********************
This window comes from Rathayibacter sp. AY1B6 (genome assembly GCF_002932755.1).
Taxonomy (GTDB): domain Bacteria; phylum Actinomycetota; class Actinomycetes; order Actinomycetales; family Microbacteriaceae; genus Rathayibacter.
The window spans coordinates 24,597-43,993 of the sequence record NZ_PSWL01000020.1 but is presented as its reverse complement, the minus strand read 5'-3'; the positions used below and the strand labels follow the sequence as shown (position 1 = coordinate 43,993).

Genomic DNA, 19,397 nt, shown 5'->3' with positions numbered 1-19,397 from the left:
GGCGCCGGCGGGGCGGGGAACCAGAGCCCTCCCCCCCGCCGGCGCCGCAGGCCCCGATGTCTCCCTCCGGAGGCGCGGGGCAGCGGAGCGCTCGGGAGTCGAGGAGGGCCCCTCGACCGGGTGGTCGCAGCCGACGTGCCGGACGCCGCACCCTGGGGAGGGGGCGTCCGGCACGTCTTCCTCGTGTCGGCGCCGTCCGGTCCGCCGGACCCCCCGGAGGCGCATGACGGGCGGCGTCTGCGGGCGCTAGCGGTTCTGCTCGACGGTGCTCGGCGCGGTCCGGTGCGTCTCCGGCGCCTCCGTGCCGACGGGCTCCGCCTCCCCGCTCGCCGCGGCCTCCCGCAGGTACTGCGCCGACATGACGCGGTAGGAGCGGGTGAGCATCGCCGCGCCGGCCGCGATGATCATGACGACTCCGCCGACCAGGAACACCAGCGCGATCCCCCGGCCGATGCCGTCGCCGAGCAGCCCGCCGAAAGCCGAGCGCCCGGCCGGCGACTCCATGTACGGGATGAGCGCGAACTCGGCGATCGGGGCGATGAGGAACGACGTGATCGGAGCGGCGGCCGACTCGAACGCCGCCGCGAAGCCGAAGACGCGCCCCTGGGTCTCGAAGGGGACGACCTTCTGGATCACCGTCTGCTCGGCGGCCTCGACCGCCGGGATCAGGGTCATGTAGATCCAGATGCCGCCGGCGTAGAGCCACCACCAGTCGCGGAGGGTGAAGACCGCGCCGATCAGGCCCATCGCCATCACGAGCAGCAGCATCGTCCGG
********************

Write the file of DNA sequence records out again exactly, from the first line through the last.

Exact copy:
This window comes from Rathayibacter sp. AY1B6 (genome assembly GCF_002932755.1).
Taxonomy (GTDB): domain Bacteria; phylum Actinomycetota; class Actinomycetes; order Actinomycetales; family Microbacteriaceae; genus Rathayibacter.
The window spans coordinates 24,597-43,993 of the sequence record NZ_PSWL01000020.1 but is presented as its reverse complement, the minus strand read 5'-3'; the positions used below and the strand labels follow the sequence as shown (position 1 = coordinate 43,993).

Genomic DNA, 19,397 nt, shown 5'->3' with positions numbered 1-19,397 from the left:
GGCGCCGGCGGGGCGGGGAACCAGAGCCCTCCCCCCCGCCGGCGCCGCAGGCCCCGATGTCTCCCTCCGGAGGCGCGGGGCAGCGGAGCGCTCGGGAGTCGAGGAGGGCCCCTCGACCGGGTGGTCGCAGCCGACGTGCCGGACGCCGCACCCTGGGGAGGGGGCGTCCGGCACGTCTTCCTCGTGTCGGCGCCGTCCGGTCCGCCGGACCCCCCGGAGGCGCATGACGGGCGGCGTCTGCGGGCGCTAGCGGTTCTGCTCGACGGTGCTCGGCGCGGTCCGGTGCGTCTCCGGCGCCTCCGTGCCGACGGGCTCCGCCTCCCCGCTCGCCGCGGCCTCCCGCAGGTACTGCGCCGACATGACGCGGTAGGAGCGGGTGAGCATCGCCGCGCCGGCCGCGATGATCATGACGACTCCGCCGACCAGGAACACCAGCGCGATCCCCCGGCCGATGCCGTCGCCGAGCAGCCCGCCGAAAGCCGAGCGCCCGGCCGGCGACTCCATGTACGGGATGAGCGCGAACTCGGCGATCGGGGCGATGAGGAACGACGTGATCGGAGCGGCGGCCGACTCGAACGCCGCCGCGAAGCCGAAGACGCGCCCCTGGGTCTCGAAGGGGACGACCTTCTGGATCACCGTCTGCTCGGCGGCCTCGACCGCCGGGATCAGGGTCATGTAGATCCAGATGCCGCCGGCGTAGAGCCACCACCAGTCGCGGAGGGTGAAGACCGCGCCGATCAGGCCCATCGCCATCACGAGCAGCAGCATCGTCCGG